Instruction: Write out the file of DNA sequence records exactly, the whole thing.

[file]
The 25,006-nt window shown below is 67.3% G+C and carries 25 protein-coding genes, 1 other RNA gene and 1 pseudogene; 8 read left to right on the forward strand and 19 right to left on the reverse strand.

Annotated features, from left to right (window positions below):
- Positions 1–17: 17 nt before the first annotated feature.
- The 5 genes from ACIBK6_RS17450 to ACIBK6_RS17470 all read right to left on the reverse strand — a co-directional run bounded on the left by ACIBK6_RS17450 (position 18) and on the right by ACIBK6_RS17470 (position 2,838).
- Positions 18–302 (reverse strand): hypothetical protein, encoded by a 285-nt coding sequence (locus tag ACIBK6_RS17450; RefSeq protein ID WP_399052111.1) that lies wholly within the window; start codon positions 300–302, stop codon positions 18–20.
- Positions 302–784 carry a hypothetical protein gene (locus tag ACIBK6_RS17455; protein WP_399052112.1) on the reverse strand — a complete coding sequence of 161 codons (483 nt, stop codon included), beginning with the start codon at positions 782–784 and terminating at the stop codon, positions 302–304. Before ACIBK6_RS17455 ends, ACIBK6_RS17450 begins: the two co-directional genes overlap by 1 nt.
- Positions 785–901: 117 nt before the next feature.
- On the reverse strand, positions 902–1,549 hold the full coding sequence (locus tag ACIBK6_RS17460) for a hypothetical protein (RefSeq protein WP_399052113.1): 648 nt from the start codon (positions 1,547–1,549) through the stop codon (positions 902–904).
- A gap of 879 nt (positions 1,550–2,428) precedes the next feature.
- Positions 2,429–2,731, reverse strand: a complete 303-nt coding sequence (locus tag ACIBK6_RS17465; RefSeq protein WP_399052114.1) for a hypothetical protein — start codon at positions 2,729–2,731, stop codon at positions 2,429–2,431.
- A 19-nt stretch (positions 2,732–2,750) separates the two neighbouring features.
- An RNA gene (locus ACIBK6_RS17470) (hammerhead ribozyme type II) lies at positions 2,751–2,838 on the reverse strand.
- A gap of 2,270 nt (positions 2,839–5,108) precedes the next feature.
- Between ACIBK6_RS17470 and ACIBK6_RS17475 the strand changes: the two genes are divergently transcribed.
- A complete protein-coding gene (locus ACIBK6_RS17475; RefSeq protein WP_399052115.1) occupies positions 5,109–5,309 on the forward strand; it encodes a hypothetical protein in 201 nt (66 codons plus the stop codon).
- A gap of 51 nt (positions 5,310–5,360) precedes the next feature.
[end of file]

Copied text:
The 25,006-nt window shown below is 67.3% G+C and carries 25 protein-coding genes, 1 other RNA gene and 1 pseudogene; 8 read left to right on the forward strand and 19 right to left on the reverse strand.

Annotated features, from left to right (window positions below):
- Positions 1–17: 17 nt before the first annotated feature.
- The 5 genes from ACIBK6_RS17450 to ACIBK6_RS17470 all read right to left on the reverse strand — a co-directional run bounded on the left by ACIBK6_RS17450 (position 18) and on the right by ACIBK6_RS17470 (position 2,838).
- Positions 18–302 (reverse strand): hypothetical protein, encoded by a 285-nt coding sequence (locus tag ACIBK6_RS17450; RefSeq protein ID WP_399052111.1) that lies wholly within the window; start codon positions 300–302, stop codon positions 18–20.
- Positions 302–784 carry a hypothetical protein gene (locus tag ACIBK6_RS17455; protein WP_399052112.1) on the reverse strand — a complete coding sequence of 161 codons (483 nt, stop codon included), beginning with the start codon at positions 782–784 and terminating at the stop codon, positions 302–304. Before ACIBK6_RS17455 ends, ACIBK6_RS17450 begins: the two co-directional genes overlap by 1 nt.
- Positions 785–901: 117 nt before the next feature.
- On the reverse strand, positions 902–1,549 hold the full coding sequence (locus tag ACIBK6_RS17460) for a hypothetical protein (RefSeq protein WP_399052113.1): 648 nt from the start codon (positions 1,547–1,549) through the stop codon (positions 902–904).
- A gap of 879 nt (positions 1,550–2,428) precedes the next feature.
- Positions 2,429–2,731, reverse strand: a complete 303-nt coding sequence (locus tag ACIBK6_RS17465; RefSeq protein WP_399052114.1) for a hypothetical protein — start codon at positions 2,729–2,731, stop codon at positions 2,429–2,431.
- A 19-nt stretch (positions 2,732–2,750) separates the two neighbouring features.
- An RNA gene (locus ACIBK6_RS17470) (hammerhead ribozyme type II) lies at positions 2,751–2,838 on the reverse strand.
- A gap of 2,270 nt (positions 2,839–5,108) precedes the next feature.
- Between ACIBK6_RS17470 and ACIBK6_RS17475 the strand changes: the two genes are divergently transcribed.
- A complete protein-coding gene (locus ACIBK6_RS17475; RefSeq protein WP_399052115.1) occupies positions 5,109–5,309 on the forward strand; it encodes a hypothetical protein in 201 nt (66 codons plus the stop codon).
- A gap of 51 nt (positions 5,310–5,360) precedes the next feature.